It is known that at the beginning of XII century BC the Phoenicians had crossed over the Gibraltar Strait and founded the cities of Gades and Utica. They moved southward beyond the Iberian Peninsula on the African Atlantic shore.
Further travels were effected by the Phoenicians in search of precious metals and new markets which were reported about by sources of the time, among which Erodoto has to be especially mentioned: towards the end of VII cenury BC, the Phoenicians followed the road the Pharaoh Necho had showed them to circle Africa from East to West, across the Red Sea.
In 500 BC the Carthaginians had become the unquestioned owners of the Mediterranean sea in the place of Greeks, after the destruction of Tartasso city, very important trade centre on the Spanish coast beyond the Gibraltar Strait. Once the Carthaginians had taken hold of the only link to the Atlantic Ocean, they took possession of the northern route towards Cornwall, the tin land, and founded new colonies along the African Atlantic coast. All this frames the great deed of the Carthaginian Captain Imilcone who, according to Plinio’s and Avieno’s reports, rode out along the European Atalantic coasts for four months and eventually shored on the Brittany’s and the UK’s coasts (570 BC). Moreover, further information coming from classical sources suggest that Imilcone reached the Azores, although it’s not confirmed.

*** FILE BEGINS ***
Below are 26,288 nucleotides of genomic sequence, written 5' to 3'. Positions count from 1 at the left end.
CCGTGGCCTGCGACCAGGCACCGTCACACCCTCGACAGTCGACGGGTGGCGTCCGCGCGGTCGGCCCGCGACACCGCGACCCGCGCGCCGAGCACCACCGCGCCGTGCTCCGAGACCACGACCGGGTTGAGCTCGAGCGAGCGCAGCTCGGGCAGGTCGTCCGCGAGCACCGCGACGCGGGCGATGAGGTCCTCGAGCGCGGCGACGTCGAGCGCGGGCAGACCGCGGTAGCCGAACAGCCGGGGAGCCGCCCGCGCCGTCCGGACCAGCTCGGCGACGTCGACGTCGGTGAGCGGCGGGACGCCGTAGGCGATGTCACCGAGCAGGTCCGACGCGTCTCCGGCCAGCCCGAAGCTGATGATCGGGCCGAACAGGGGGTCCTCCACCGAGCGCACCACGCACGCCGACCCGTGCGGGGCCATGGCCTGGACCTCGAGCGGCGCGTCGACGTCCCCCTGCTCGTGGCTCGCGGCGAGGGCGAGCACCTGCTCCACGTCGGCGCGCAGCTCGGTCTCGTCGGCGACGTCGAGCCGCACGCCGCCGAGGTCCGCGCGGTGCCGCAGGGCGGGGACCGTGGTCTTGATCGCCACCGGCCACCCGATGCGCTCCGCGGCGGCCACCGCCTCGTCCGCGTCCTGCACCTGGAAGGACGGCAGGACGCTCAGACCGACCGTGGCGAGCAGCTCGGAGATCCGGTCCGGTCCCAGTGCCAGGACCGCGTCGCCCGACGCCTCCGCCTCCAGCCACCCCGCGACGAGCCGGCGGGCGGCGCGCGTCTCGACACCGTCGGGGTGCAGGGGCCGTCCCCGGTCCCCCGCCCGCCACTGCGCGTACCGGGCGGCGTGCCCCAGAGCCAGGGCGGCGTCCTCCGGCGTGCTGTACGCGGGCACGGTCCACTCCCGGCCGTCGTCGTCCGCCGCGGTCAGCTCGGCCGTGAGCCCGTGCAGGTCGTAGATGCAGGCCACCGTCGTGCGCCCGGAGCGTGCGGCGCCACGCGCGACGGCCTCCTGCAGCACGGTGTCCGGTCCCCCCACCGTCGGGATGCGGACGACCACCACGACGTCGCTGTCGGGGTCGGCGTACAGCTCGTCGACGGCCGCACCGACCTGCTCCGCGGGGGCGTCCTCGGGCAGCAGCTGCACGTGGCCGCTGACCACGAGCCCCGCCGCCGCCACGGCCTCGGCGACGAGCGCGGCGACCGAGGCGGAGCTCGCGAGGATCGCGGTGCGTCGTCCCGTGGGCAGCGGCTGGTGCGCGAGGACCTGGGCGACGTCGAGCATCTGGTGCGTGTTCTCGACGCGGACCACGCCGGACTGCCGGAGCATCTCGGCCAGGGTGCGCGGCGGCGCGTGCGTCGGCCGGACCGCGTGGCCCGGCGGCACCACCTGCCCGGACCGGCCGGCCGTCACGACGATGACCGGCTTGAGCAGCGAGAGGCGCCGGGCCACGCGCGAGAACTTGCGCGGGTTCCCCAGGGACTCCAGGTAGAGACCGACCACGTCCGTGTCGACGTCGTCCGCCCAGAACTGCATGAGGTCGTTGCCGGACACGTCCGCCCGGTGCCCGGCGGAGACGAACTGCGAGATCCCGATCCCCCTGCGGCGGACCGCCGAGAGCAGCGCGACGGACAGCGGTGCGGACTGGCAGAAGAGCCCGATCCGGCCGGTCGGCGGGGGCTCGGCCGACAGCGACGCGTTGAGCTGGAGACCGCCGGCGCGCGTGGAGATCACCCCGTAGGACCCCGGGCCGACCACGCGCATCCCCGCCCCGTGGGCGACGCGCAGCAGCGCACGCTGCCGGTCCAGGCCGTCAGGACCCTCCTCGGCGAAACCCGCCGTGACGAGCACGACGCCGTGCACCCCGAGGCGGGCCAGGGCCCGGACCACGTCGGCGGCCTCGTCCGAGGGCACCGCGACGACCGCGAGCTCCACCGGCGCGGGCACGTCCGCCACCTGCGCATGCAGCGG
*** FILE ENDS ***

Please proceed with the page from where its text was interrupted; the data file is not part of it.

Annone’s deed was also remarkable; according to Polybius, in 470 BC, he was charged to explore the African coast beyond the Gibraltar Strait and to settle new colonies in search of the golden powder. From the account of Annone’s travel it might be inferred that he reached Sierra Leone. Other sources suggest he reached Gabon and Cameroon.